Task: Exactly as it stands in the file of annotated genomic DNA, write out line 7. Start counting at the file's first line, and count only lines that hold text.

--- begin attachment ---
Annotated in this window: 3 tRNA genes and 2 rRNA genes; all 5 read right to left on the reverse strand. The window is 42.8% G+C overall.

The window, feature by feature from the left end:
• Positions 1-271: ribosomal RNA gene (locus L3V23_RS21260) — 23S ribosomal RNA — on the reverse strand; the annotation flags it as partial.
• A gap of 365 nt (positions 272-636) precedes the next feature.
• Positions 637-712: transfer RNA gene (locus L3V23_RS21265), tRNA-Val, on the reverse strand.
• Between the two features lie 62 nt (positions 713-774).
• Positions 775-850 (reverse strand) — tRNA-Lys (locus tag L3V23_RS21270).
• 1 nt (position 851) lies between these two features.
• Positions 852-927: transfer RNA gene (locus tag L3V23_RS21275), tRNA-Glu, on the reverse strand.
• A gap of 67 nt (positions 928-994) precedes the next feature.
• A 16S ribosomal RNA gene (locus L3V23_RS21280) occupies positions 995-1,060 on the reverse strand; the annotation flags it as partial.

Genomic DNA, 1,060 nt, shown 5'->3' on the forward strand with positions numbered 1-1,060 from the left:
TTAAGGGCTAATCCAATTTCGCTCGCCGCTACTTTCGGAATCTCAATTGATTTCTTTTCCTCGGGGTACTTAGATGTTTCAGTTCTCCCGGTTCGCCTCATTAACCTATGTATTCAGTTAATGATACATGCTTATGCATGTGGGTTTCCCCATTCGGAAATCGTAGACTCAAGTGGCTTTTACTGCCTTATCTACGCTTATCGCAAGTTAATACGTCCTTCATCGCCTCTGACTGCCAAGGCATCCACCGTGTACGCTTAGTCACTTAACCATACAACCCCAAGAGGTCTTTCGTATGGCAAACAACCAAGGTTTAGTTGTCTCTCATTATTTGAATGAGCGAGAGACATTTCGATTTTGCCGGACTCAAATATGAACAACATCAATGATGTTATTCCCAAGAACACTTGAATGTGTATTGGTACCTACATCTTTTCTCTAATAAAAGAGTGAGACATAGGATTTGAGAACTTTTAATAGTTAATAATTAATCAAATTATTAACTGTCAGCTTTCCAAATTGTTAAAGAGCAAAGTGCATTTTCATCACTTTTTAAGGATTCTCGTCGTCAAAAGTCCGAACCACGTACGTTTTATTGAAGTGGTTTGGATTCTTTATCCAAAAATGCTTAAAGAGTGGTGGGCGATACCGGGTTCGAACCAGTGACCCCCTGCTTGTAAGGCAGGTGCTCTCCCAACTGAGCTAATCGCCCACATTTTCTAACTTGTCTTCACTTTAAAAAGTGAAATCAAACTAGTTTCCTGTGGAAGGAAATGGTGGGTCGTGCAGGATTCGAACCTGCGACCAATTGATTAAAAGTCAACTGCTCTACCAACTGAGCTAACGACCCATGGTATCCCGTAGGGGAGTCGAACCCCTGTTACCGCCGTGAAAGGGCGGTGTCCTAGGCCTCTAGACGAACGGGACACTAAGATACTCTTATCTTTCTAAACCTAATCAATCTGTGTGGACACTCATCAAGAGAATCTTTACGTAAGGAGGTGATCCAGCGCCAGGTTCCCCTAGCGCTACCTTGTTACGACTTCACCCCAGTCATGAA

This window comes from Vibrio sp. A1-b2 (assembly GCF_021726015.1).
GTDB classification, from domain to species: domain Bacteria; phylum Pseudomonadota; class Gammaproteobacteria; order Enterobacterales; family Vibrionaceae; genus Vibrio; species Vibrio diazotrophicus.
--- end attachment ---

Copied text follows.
• Positions 775-850 (reverse strand) — tRNA-Lys (locus tag L3V23_RS21270).